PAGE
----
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BMC Med Res Methodol. 2013 May 10;13:64. doi: 10.1186/1471-2288-13-64.

Recruitment strategies and yields for the Pathobiology of Prediabetes in a Biracial Cohort: a prospective natural history study of incident dysglycemia.

Abstract

BACKGROUND:

The Pathobiology of Prediabetes in A Biracial Cohort study is a prospective evaluation of the transition from normal to impaired glucose regulation among African American and Caucasian adults with parental type 2 diabetes. This report describes recruitment strategies and relative yields for the 376 enrolled subjects.

METHODS:

Recruitment occurred over 3.4 years, with clinical and metabolic assessments during 2.1-5.5 years of quarterly follow-up. The major recruitment sources were advertisements, community outreach, and clinical facilities. Advertisements included newspaper, television, radio, Internet, distributed brochures, utility bill inserts, and direct mailing. Community outreach included screening events during religious gatherings and health fairs, and referral by friends and families. The category of clinical facilities covered all subjects referred by health workers or recruited through area clinics and hospitals.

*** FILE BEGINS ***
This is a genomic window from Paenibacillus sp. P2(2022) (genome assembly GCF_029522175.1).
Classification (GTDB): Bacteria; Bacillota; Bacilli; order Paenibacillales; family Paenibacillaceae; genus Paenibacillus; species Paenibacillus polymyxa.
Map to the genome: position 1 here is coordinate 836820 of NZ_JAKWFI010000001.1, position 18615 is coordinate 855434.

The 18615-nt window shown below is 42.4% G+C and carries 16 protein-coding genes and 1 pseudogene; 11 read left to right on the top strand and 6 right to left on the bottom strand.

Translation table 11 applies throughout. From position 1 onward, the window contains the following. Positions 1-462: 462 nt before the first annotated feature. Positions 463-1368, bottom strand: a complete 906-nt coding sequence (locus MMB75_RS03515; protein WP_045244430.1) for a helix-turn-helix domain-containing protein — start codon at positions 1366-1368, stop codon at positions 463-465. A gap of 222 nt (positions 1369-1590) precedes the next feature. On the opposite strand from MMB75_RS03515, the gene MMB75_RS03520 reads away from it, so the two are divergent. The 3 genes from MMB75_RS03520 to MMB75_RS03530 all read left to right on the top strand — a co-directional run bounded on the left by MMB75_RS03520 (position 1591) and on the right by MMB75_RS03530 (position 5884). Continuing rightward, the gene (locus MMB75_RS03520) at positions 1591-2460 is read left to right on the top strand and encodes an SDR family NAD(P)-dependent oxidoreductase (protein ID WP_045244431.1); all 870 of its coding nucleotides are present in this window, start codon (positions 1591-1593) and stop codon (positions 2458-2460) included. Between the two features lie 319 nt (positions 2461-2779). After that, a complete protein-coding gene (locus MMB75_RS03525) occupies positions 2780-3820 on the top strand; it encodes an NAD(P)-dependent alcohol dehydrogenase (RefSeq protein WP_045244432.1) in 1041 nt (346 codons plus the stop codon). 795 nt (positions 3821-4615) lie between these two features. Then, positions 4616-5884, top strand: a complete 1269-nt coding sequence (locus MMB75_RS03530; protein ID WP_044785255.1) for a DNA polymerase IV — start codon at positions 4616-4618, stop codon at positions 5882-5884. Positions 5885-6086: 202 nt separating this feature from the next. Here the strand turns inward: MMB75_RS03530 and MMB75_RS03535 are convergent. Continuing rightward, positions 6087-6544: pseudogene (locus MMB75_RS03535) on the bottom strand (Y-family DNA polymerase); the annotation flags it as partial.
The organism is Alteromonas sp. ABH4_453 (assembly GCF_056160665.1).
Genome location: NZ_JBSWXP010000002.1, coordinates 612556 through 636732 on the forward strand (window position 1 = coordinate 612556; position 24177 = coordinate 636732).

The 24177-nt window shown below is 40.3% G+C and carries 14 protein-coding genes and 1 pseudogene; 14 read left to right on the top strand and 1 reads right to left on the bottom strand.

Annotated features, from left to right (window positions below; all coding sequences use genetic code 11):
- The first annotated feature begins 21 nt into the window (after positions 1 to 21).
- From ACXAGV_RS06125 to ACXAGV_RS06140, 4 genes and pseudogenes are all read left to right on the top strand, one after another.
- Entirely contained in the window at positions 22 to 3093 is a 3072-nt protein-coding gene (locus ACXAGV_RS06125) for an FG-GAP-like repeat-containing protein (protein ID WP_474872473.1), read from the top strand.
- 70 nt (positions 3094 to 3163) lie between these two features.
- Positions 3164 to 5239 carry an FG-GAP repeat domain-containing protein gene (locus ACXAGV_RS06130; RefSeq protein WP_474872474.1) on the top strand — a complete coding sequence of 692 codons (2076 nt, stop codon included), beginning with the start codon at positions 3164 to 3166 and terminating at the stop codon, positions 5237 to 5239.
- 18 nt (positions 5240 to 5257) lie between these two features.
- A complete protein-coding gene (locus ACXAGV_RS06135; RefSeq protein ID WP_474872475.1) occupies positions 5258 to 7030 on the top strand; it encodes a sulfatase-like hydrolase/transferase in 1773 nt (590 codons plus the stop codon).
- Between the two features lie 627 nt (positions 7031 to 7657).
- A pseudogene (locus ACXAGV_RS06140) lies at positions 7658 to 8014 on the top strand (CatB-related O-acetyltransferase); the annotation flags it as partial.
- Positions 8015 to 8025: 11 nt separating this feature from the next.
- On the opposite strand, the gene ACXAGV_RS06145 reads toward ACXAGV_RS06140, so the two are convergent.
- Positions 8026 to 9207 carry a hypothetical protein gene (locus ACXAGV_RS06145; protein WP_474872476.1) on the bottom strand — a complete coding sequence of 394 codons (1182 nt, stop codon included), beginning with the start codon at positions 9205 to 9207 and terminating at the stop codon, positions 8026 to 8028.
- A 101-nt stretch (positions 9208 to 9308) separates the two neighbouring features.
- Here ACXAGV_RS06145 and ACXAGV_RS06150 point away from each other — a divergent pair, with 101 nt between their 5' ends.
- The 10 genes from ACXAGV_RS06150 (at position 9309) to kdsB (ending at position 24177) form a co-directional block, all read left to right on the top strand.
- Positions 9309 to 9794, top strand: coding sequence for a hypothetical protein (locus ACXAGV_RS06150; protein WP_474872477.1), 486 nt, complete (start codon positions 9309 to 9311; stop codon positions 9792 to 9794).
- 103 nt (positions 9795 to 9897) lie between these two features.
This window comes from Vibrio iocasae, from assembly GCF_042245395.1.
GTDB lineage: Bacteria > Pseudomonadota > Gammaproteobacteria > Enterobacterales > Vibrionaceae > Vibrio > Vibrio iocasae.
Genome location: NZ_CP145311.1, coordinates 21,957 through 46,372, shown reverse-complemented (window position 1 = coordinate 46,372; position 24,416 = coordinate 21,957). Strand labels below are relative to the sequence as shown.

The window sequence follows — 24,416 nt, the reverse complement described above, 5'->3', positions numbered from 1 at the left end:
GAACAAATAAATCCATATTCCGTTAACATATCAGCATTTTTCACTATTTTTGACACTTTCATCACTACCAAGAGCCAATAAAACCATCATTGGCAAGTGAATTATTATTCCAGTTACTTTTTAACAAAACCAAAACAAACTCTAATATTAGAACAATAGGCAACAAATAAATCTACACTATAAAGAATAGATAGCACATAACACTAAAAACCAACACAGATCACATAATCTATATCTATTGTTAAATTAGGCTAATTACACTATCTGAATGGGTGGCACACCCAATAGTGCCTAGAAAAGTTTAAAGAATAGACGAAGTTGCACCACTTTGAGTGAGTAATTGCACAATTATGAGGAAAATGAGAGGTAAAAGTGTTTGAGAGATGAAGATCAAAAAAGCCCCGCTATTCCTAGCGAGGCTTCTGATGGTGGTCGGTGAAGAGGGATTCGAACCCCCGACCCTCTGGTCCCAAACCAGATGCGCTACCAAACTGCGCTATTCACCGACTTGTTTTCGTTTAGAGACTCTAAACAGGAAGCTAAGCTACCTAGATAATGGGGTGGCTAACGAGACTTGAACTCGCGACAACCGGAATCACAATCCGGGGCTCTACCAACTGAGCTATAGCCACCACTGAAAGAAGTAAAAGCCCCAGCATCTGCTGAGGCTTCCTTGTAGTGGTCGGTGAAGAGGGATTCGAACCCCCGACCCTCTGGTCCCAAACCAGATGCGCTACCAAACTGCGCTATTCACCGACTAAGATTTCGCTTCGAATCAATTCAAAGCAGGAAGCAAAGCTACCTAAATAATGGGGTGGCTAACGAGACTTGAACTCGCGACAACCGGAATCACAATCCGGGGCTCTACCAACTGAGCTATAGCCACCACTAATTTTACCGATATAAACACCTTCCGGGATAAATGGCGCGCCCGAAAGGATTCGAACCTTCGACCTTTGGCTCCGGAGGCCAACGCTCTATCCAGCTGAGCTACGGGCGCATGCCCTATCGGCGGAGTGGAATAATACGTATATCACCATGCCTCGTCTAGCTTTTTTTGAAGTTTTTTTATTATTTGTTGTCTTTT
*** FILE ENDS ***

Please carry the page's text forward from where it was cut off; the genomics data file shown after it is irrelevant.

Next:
RESULTS:

57.7% of participants were African American and 42.3% were Caucasian; the mean age (± SD) was 44.2 ± 10.6 years, and ~70% were female. Advertisements yielded 52.4% of all participants, compared to 34.8% from community outreach and 12.8% from clinical facilities (P for trend < 0.0001). More Caucasians than African Americans cited advertising as the source of study information, whereas more African Americans than Caucasians cited community outreach. The accrual from clinical facilities was similar in both groups.

CONCLUSIONS:

Advertisements and community outreach were robust recruitment sources for assembling a diverse longitudinal diabetes offspring cohort, but each had differential yields in African Americans and Caucasians. Thus, a multifaceted approach comprising passive and active components is needed to recruit a multiracial clinical research population.

PMID:
23663750
PMCID:
PMC3654922
DOI:
10.1186/1471-2288-13-64
[Indexed for MEDLINE]
Free PMC Article

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